The standard search box in the top bar of the XNAT application can help you quickly find the data element you want to work on.
Many experienced XNAT users quickly adopt this as one of their favorite shortcuts for navigating their data. However, its behavior differs from the now-ubiquitous Google-style search boxes that proliferate in the web today. Here's a quick introduction to how XNAT Search works.
The standard search sends a quick query to the XNAT database, looking to match a project, subject or experiment to one of the following conditions:
ID = [entry], or
Title = [entry], or
Alias = [entry], or
Keywords LIKE [entry]
If you send an entry that finds multiple matches, you will get a disambiguation results page. For example, searching for "001" in XNAT Central yields the following results:
XNAT Standard Search is not a sophisticated natural language search tool. Searching for "GLIOMA" will not return any results, even though there is a publicly accessible project on XNAT Central with an ID of "IGT_GLIOMA", and the word "gliomas" in the project description. This search fails to find that project because the project ID was not equal to the search term. Refer to the conditions above.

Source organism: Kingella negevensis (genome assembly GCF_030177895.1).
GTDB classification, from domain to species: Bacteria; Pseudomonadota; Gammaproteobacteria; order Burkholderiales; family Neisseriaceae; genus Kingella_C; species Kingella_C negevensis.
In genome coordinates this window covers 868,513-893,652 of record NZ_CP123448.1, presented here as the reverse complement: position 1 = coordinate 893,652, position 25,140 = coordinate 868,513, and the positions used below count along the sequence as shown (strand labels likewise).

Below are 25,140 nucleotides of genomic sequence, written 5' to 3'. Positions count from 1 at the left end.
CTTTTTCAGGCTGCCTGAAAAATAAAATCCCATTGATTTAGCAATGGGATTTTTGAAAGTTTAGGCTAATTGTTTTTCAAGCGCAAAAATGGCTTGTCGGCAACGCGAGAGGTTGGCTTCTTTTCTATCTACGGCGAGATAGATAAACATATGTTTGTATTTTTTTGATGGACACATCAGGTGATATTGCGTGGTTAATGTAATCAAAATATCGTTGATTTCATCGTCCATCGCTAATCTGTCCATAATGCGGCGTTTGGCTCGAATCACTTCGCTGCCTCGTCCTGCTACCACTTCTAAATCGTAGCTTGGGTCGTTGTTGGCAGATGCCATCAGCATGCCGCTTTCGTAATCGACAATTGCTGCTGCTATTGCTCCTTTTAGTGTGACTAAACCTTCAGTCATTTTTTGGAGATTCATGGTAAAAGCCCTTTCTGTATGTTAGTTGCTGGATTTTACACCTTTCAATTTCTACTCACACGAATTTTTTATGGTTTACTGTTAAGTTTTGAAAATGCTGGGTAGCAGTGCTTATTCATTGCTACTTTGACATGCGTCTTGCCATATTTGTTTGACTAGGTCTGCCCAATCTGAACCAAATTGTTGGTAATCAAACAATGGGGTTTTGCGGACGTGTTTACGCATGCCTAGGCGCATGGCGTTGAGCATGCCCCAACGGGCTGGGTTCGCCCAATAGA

The standard XNAT home page contains a more detailed set of search controls, allowing you to find content by a wider range of conditions. For example, searching for "glioma" on XNAT Central using the search function on the Projects tab successfully locates the IGT_GLIOMA project.
This search interface differs from the top bar in that it produces a data table as its search result, rather than trying to take you directly to the best-fit result page. Here is the resulting format of the previous search: